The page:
Gotta disagree with Lisa, tho. Our UK grasshoppers do have long antennae, generally as long as their body but sometimes longer. It is also a little appreciated fact that their heads are at the front end of their bodies and contain their brains and their five eyes. Yep, that’s five! D’ya know that they use their antennae not only to touch but to smell? 🙂

    God, I’m so educational! 😉

    Liked by 1 person

  3. Laughed out loud about the first dahlia/pancake- so true and such a satisfying analogy. Also poor Ted. How could you let him go out unsupervised? If only my Geranium had invaded, but it didn’t. It died in the summer heat despite being under its own parasol. (Not really, just a piece of tatty cloth, perhaps that was the problem)


    1. I blame the deliquent Teds next door, they must have led him astray. 😀 There is little hope of our geraniums suffering from excessive heat, raining again at the moment, I am sure I can hear the slugs and snails marching …….


  4. So good to hear Simon was resilient. Strange but true I’ve sprinkled many a poppy seed but never had any poppies. I even bought poppies last year but not a single one self seeded! I will enjoy them vicariously!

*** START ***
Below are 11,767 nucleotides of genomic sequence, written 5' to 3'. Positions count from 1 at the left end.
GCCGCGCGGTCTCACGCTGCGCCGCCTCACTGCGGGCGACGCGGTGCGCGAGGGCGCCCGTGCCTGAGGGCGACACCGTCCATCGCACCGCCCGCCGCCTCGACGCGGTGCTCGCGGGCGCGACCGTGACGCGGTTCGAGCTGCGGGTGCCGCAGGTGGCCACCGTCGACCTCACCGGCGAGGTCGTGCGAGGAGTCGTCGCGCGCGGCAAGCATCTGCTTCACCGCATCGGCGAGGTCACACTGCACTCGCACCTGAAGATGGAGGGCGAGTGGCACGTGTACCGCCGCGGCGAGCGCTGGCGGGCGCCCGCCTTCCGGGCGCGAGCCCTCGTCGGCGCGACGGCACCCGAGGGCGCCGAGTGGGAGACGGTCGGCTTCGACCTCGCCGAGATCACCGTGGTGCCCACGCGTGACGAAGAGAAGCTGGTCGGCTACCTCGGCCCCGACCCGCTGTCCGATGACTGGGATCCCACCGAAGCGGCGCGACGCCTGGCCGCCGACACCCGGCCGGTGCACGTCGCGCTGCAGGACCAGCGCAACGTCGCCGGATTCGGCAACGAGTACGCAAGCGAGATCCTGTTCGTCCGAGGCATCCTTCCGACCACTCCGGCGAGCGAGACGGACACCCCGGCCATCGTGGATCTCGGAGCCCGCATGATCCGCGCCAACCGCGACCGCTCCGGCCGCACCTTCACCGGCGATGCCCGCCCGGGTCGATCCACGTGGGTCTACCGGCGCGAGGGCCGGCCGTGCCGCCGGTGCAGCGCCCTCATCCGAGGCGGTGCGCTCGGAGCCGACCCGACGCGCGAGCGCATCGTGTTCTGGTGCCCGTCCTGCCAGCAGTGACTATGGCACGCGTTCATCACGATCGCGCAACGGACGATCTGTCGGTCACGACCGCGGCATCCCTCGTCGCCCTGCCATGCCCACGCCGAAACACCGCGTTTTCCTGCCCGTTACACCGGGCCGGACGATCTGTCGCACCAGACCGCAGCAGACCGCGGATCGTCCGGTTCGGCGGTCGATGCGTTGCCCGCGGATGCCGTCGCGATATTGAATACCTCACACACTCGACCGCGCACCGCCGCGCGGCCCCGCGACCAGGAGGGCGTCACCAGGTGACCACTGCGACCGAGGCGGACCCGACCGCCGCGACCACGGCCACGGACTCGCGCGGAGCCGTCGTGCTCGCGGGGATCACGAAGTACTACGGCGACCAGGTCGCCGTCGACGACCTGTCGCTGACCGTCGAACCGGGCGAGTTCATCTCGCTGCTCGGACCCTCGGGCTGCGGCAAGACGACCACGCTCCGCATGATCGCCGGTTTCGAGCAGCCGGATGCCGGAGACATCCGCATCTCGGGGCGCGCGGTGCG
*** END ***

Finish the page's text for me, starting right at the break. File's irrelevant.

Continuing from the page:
5. Hurrah for Simon! I was looking at the first of my flowering dahlias and thinking the same as you. They definitely get better as time goes on.


  6. A couple of my teenagers were in a similar state to ted at the weekend. Scandalous. I whipped off the first dahlia flowers, a display of willpower, then the plant got munched by slugs and now I wonder if it will ever flower. I like dahlias but they are a devil for the slugs. Might not bother next year. Yeah, right…!


  7. Not sensational? I am considering trying alliums this autumn, since there are not many options for bulbs that will naturalize in our mild climate. I do not find them to be as interesting as tulips and other spring and summer bulbs, but I would be pleased if they were more perennial. I sort of like ‘Mount Everest’, but am not decided on a cultivar. I just know that I am none too keen on the really big and garish sorts like ‘Gladiator’. So many other have written about them. Anyway, I do not mean to go on about that. Your other trampled, disheveled and horridly invasive flowers are splendid! Big Ted is . . . interesting.


  8. Your geranium looks like my G.Magnificum – lovely colour, but the flowers don’t last long. Mine can’t spread easily as it hasn’t got anywhere to go!


  9. That allium’s name is hysterical – he should be kept in the garden for that alone. I’ve been dithering about having geranium in my front garden, hesitating for just the reason you stated. However, I know you’re very good at persuading me to buy more plants, so are they all invasive or are some more mild mannered? Lastly, I’m sorry I didn’t make sure Big Ted got himself inside when we went out on the town, but I was a few sheets to the wind myself. Hope he recovers.

    Liked by 1 person

      1. Partial shade – a little sun in the morning but there be trees. I just discovered Beth Chatto’s geranium collection & need to ring my Plantaholic Anonymous sponsor!

        Liked by 1 person